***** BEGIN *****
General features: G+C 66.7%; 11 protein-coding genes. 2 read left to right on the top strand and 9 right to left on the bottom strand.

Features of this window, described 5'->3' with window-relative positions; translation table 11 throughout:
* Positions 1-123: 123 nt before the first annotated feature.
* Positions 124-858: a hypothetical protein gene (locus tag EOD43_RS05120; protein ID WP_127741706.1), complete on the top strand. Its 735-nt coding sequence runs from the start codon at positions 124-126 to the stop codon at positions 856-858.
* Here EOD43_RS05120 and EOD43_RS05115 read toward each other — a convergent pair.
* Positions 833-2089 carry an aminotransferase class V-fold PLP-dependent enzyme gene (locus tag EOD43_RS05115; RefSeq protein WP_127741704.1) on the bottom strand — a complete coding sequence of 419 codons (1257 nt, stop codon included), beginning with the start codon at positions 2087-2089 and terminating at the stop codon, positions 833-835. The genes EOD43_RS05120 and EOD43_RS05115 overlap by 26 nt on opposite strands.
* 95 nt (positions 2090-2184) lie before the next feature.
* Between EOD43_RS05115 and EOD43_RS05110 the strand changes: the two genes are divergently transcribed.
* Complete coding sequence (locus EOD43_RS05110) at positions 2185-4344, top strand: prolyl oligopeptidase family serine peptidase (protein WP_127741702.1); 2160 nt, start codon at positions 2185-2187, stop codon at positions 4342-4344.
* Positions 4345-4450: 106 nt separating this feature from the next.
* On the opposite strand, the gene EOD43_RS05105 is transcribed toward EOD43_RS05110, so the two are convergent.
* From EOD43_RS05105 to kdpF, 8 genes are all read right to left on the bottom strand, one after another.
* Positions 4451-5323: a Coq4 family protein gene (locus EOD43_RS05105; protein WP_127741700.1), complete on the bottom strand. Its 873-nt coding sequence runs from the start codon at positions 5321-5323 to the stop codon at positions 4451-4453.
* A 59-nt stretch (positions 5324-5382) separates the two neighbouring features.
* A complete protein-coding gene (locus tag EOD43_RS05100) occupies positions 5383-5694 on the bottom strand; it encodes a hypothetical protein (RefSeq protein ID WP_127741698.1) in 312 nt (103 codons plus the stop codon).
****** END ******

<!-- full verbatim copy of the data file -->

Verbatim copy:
General features: G+C 66.7%; 11 protein-coding genes. 2 read left to right on the top strand and 9 right to left on the bottom strand.

Features of this window, described 5'->3' with window-relative positions; translation table 11 throughout:
* Positions 1-123: 123 nt before the first annotated feature.
* Positions 124-858: a hypothetical protein gene (locus tag EOD43_RS05120; protein ID WP_127741706.1), complete on the top strand. Its 735-nt coding sequence runs from the start codon at positions 124-126 to the stop codon at positions 856-858.
* Here EOD43_RS05120 and EOD43_RS05115 read toward each other — a convergent pair.
* Positions 833-2089 carry an aminotransferase class V-fold PLP-dependent enzyme gene (locus tag EOD43_RS05115; RefSeq protein WP_127741704.1) on the bottom strand — a complete coding sequence of 419 codons (1257 nt, stop codon included), beginning with the start codon at positions 2087-2089 and terminating at the stop codon, positions 833-835. The genes EOD43_RS05120 and EOD43_RS05115 overlap by 26 nt on opposite strands.
* 95 nt (positions 2090-2184) lie before the next feature.
* Between EOD43_RS05115 and EOD43_RS05110 the strand changes: the two genes are divergently transcribed.
* Complete coding sequence (locus EOD43_RS05110) at positions 2185-4344, top strand: prolyl oligopeptidase family serine peptidase (protein WP_127741702.1); 2160 nt, start codon at positions 2185-2187, stop codon at positions 4342-4344.
* Positions 4345-4450: 106 nt separating this feature from the next.
* On the opposite strand, the gene EOD43_RS05105 is transcribed toward EOD43_RS05110, so the two are convergent.
* From EOD43_RS05105 to kdpF, 8 genes are all read right to left on the bottom strand, one after another.
* Positions 4451-5323: a Coq4 family protein gene (locus EOD43_RS05105; protein WP_127741700.1), complete on the bottom strand. Its 873-nt coding sequence runs from the start codon at positions 5321-5323 to the stop codon at positions 4451-4453.
* A 59-nt stretch (positions 5324-5382) separates the two neighbouring features.
* A complete protein-coding gene (locus tag EOD43_RS05100) occupies positions 5383-5694 on the bottom strand; it encodes a hypothetical protein (RefSeq protein ID WP_127741698.1) in 312 nt (103 codons plus the stop codon).